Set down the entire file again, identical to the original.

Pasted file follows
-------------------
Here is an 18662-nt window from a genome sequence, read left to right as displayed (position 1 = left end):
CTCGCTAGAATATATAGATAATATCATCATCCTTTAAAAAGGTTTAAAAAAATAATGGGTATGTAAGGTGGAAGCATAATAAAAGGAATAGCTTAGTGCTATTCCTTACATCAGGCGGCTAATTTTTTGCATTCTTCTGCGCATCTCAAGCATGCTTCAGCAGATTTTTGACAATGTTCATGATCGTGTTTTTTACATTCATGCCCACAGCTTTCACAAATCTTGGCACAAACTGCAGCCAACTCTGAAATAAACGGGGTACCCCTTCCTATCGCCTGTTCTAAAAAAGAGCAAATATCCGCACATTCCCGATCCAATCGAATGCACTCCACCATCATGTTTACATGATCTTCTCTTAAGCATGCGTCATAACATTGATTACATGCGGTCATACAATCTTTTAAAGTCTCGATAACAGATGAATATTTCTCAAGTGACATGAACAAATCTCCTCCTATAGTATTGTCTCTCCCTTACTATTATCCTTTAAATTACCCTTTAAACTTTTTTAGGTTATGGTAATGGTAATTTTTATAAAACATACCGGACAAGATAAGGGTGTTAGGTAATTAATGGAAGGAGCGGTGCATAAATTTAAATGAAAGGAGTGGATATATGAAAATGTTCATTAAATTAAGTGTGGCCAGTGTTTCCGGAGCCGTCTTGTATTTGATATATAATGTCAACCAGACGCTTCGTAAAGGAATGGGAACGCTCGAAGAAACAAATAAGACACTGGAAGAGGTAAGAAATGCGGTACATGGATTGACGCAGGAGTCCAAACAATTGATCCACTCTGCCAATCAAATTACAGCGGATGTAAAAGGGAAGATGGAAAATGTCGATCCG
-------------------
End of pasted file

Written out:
Here is an 18662-nt window from a genome sequence, read left to right as displayed (position 1 = left end):
CTCGCTAGAATATATAGATAATATCATCATCCTTTAAAAAGGTTTAAAAAAATAATGGGTATGTAAGGTGGAAGCATAATAAAAGGAATAGCTTAGTGCTATTCCTTACATCAGGCGGCTAATTTTTTGCATTCTTCTGCGCATCTCAAGCATGCTTCAGCAGATTTTTGACAATGTTCATGATCGTGTTTTTTACATTCATGCCCACAGCTTTCACAAATCTTGGCACAAACTGCAGCCAACTCTGAAATAAACGGGGTACCCCTTCCTATCGCCTGTTCTAAAAAAGAGCAAATATCCGCACATTCCCGATCCAATCGAATGCACTCCACCATCATGTTTACATGATCTTCTCTTAAGCATGCGTCATAACATTGATTACATGCGGTCATACAATCTTTTAAAGTCTCGATAACAGATGAATATTTCTCAAGTGACATGAACAAATCTCCTCCTATAGTATTGTCTCTCCCTTACTATTATCCTTTAAATTACCCTTTAAACTTTTTTAGGTTATGGTAATGGTAATTTTTATAAAACATACCGGACAAGATAAGGGTGTTAGGTAATTAATGGAAGGAGCGGTGCATAAATTTAAATGAAAGGAGTGGATATATGAAAATGTTCATTAAATTAAGTGTGGCCAGTGTTTCCGGAGCCGTCTTGTATTTGATATATAATGTCAACCAGACGCTTCGTAAAGGAATGGGAACGCTCGAAGAAACAAATAAGACACTGGAAGAGGTAAGAAATGCGGTACATGGATTGACGCAGGAGTCCAAACAATTGATCCACTCTGCCAATCAAATTACAGCGGATGTAAAAGGGAAGATGGAAAATGTCGATCCG